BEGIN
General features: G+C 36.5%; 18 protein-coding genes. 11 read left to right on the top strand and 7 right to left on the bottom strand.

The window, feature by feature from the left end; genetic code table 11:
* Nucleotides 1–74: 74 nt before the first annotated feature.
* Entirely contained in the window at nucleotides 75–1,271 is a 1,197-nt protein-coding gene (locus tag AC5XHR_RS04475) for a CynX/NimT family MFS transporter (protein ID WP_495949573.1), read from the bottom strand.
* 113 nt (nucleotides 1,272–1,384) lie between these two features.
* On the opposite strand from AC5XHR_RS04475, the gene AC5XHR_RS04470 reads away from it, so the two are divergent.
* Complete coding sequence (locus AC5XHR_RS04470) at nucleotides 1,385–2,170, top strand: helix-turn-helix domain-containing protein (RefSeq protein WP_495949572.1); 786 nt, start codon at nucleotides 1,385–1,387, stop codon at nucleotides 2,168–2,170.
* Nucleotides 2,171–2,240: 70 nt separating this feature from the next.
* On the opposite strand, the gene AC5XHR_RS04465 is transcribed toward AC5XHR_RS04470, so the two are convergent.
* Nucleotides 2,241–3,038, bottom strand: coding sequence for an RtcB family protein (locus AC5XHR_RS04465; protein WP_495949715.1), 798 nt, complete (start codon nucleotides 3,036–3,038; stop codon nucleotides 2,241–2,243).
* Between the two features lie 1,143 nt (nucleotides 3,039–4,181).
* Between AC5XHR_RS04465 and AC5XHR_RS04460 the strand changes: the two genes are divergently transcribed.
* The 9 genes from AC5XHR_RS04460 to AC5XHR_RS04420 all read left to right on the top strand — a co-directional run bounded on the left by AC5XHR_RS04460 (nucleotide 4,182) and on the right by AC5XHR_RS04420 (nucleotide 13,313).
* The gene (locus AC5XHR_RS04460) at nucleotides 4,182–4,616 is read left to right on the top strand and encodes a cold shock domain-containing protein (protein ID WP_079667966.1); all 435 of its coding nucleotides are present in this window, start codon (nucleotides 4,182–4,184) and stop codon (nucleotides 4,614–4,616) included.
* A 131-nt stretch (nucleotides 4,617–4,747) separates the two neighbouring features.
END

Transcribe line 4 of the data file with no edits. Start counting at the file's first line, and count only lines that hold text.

* Entirely contained in the window at nucleotides 75–1,271 is a 1,197-nt protein-coding gene (locus tag AC5XHR_RS04475) for a CynX/NimT family MFS transporter (protein ID WP_495949573.1), read from the bottom strand.